Amounts leading to toxicity: What level of cadmium causes toxicity is not clear; zinc levels in the body play a role in determining this. Estimates of daily cadmium exposure range from 25 to more than 200 mcg., mostly from food. About 40-50 mcg. daily is probably a safe guess. This should be handled fairly well by a normally functioning body. Below 2 ppm in hair and .015 ppm in whole blood are considered current normal ranges for body cadmium levels.
Who is susceptible? People who have higher exposure to cadmium are at higher risk. Industrial workers, metal workers, zinc miners, and anyone who works with zinc galvanization may accumulate more cadmium. Those who drink soft water; those who smoke or whose friends, roommates, or coworkers smoke; coffee and tea drinkers; and those who eat refined flours, sugars, and white rice are also likely to receive greater exposure to cadmium.
Treatment: Intravenous EDTA chelation is effective in increasing cadmium elimination, though this is probably indicated only at more toxic levels. Avoiding further cadmium exposure is emphasized. High intake of zinc as well as of calcium and selenium will protect against further cadmium absorption, and adequate body levels of zinc may displace some tissue cadmium. Iron, copper, selenium, and vitamin C have been shown to increase cadmium elimination as well, as can be measured by urine levels. Hair analysis is a good way to follow cadmium levels.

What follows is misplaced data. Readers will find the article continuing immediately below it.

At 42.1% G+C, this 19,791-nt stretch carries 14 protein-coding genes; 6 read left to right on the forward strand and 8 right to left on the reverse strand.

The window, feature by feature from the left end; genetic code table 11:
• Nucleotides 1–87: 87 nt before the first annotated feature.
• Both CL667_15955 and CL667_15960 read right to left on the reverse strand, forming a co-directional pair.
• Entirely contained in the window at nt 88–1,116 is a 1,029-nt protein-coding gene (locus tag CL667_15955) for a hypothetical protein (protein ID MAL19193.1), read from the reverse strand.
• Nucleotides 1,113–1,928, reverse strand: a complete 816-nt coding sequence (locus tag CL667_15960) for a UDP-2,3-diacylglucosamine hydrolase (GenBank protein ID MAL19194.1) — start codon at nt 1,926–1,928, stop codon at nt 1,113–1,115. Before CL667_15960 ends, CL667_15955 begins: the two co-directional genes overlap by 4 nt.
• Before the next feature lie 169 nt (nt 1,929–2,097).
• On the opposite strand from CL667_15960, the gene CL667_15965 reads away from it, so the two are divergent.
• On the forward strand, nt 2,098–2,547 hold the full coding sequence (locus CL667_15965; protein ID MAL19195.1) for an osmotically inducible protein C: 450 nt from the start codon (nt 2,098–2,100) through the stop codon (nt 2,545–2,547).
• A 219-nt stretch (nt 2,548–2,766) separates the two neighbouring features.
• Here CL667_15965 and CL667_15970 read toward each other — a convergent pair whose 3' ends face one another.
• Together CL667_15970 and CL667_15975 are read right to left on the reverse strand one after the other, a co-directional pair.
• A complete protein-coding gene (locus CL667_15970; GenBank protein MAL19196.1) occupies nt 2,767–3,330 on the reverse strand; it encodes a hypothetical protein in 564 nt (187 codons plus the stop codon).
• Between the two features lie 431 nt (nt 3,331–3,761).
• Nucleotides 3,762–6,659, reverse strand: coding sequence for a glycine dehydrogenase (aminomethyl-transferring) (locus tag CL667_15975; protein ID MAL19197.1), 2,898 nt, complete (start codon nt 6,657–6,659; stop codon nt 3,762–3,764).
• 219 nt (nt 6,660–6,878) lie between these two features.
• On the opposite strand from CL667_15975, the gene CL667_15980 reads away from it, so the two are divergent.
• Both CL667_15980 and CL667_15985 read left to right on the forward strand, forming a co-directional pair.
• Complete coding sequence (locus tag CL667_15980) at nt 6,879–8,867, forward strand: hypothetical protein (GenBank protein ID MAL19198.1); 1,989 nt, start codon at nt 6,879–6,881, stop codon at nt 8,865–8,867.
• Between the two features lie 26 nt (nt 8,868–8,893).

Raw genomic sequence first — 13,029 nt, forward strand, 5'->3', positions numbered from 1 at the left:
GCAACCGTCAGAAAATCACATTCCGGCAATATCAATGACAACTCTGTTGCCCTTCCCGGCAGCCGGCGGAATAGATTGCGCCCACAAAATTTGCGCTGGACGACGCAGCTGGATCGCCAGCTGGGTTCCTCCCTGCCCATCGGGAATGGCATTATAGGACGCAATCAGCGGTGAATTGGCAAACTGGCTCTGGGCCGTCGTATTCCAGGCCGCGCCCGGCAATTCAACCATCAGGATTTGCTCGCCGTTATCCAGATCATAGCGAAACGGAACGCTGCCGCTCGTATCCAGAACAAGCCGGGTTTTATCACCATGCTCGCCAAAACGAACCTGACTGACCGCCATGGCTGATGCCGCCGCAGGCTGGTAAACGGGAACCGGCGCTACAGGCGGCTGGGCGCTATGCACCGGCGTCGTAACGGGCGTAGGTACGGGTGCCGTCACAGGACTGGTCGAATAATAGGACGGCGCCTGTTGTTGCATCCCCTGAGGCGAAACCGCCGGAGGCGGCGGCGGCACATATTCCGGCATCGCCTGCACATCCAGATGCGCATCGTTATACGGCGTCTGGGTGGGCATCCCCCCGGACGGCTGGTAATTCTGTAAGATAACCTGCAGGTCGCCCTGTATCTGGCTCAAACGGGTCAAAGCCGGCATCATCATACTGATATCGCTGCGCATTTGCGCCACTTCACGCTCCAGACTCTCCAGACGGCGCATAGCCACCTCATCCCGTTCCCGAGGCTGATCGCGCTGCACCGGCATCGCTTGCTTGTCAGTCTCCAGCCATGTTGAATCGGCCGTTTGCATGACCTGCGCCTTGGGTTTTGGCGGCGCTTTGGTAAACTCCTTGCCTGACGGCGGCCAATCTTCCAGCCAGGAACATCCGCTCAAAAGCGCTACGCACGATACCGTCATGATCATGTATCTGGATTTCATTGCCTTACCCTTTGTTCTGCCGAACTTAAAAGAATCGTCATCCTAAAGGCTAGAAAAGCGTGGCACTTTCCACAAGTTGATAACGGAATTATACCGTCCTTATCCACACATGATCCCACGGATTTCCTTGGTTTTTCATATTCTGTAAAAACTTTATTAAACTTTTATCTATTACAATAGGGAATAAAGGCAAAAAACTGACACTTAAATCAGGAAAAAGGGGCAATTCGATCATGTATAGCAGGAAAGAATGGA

Prevention: With good health, cadmium is probably not a problem unless there is increased exposure, zinc deficiency, or weakened kidney function. Cadmium toxicity also seems to be a little worse with lead intoxication. There are two good ways to protect against cadmium toxicity. The first is to avoid cadmium exposure and intake-primarily by minimizing smoking and exposure to cigarette smoke, avoiding refined foods, shellfish, coffee, tea, and soft water. Air contamination is usually minimal compared to that from food and water. The second way to protect against cadmium toxicity is to maintain good zinc levels by eating high-zinc foods, such as whole grains, legumes, and nuts (oysters are high in zinc but also high in cadmium). Taking additional zinc, 15-30 mg. daily in a supplement, will offer further protection against cadmium problems.